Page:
The Oldest Old People Are Getting Even Older

100 birthday candles burning on a cake
Photo: David Malan/Ocean/Corbis

Getting to a triple-digit birthday was once a pretty impressive, rare feat. Just about 100 years ago, for example, the average person lived to be about 50. A baby born today, on the other hand, has a much better chance at living to 100, or beyond: According to a new report from the Centers for Disease Control and Prevention, the ranks of the 100 club grew to 72,197 in 2014, a jump from the 50,281 reported in 2000. That’s a 44 percent increase in just 14 years.

Put another way, the death rate for centenarians decreased 14 percent for women and 20 percent for men during this study period, as Scientific American pointed out. Centenarians today — born at the turn of the century — are making some major inroads in delaying death thanks to improvements in medicine, usage of vaccines and antibiotics, and hygienic advances. But there are some unique patterns and indicators of who makes it to their 100th birthday cake: Women tend to outlast men, and female centenarian death rates are lower. Hispanics, in particular, tend to outlive other races; African-Americans have the highest mortality rates among centenarians. And when they do eventually die, it’s of Alzheimer’s disease, stroke, cancer, the flu, or pneumonia.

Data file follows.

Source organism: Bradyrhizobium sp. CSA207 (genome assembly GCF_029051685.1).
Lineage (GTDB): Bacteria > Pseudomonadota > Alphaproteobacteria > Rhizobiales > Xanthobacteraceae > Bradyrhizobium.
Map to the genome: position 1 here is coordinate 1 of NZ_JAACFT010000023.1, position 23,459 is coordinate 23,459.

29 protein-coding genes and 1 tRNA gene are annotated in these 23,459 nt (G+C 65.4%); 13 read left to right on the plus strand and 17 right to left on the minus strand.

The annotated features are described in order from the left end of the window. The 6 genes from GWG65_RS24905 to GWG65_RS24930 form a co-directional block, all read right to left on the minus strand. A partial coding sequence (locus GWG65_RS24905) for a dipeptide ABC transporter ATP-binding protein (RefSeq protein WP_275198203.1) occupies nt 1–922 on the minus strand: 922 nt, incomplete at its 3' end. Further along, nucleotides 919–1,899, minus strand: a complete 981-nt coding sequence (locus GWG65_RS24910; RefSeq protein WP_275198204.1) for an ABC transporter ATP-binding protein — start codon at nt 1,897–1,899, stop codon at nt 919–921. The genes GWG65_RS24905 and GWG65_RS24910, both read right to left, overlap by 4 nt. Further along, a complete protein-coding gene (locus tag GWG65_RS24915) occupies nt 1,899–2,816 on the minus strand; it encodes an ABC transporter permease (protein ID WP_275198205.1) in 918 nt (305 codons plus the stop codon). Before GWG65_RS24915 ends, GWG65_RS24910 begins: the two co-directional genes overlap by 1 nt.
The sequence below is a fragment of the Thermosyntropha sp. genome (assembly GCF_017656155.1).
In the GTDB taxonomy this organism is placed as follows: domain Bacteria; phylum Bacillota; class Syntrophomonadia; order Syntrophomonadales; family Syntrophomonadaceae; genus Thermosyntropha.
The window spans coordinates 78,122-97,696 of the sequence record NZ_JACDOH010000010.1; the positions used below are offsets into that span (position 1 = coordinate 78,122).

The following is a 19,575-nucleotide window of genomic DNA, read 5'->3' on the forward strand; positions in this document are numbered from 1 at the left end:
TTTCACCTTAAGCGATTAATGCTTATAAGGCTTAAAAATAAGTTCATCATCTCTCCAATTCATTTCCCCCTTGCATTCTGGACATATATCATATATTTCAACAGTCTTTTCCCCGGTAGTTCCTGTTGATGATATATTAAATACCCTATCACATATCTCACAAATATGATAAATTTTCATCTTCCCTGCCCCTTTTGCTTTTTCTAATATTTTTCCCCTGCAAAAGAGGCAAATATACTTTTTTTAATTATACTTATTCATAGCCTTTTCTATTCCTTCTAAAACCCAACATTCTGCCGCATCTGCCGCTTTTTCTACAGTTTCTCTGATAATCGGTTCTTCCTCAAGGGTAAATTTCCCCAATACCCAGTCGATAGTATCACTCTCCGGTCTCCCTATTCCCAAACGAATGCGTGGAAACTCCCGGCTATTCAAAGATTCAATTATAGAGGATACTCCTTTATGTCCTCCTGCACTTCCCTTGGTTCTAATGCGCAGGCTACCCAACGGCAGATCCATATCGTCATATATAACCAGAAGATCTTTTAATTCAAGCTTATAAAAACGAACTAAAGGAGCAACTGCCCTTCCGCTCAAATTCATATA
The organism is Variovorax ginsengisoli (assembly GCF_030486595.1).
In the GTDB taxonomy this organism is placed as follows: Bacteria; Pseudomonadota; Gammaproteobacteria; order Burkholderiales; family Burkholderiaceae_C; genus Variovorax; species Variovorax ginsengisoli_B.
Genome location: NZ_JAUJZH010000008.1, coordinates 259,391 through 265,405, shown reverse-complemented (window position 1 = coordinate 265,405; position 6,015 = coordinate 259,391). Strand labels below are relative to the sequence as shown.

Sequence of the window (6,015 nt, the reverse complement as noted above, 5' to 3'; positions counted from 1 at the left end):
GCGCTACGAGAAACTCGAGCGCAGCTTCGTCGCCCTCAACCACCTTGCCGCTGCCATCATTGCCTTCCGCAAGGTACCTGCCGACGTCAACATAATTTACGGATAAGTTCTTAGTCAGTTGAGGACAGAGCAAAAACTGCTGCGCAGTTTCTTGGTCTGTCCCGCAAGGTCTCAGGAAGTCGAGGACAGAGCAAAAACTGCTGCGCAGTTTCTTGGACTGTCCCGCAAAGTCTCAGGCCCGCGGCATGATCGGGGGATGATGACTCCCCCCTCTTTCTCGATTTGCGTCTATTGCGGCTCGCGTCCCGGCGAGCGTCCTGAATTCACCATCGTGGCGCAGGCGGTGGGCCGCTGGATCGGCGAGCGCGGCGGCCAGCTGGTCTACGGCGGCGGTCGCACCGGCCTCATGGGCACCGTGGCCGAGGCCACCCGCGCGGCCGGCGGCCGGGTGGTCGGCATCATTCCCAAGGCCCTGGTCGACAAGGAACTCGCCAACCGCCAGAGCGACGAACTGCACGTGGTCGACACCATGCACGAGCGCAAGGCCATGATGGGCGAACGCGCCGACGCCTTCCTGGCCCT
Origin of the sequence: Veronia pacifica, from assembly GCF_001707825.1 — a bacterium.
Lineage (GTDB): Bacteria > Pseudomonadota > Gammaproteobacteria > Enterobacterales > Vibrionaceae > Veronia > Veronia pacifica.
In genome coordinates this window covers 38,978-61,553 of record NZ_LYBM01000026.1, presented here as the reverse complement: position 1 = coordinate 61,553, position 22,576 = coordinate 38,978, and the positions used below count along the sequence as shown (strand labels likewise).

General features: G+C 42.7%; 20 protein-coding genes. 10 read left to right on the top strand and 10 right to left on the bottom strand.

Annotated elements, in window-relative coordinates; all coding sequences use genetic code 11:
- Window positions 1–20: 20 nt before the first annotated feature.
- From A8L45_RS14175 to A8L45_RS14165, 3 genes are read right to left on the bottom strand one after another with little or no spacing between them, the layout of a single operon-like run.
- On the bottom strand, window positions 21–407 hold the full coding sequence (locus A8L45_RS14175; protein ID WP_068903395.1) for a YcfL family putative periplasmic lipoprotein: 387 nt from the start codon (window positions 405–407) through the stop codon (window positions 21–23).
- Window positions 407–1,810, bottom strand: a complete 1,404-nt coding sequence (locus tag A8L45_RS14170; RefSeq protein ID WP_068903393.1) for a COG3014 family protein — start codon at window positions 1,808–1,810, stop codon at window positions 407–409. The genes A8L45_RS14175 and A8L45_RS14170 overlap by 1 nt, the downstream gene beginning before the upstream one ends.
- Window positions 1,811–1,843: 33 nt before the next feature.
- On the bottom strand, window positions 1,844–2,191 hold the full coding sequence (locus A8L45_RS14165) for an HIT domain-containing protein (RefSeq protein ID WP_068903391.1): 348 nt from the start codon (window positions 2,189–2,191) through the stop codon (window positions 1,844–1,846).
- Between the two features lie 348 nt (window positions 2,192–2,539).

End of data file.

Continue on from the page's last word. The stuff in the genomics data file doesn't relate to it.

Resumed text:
Perhaps the best path to the 100 club, though, is simply enjoying life, as Daily Intelligencer recently showed in this gallery of five centenarians who don’t act their age. Then there’s the practical life advice of Brooklyn’s Susannah Mushatt Jones, who turned 116 in July and suggested not “drinking, smoking, or partying” to achieve her elderly status. Also, sleep. Jones officially became the world’s oldest person in July, and she’s still around today, so it seems she knows what she’s talking about.

The Oldest Old People Are Getting Even Older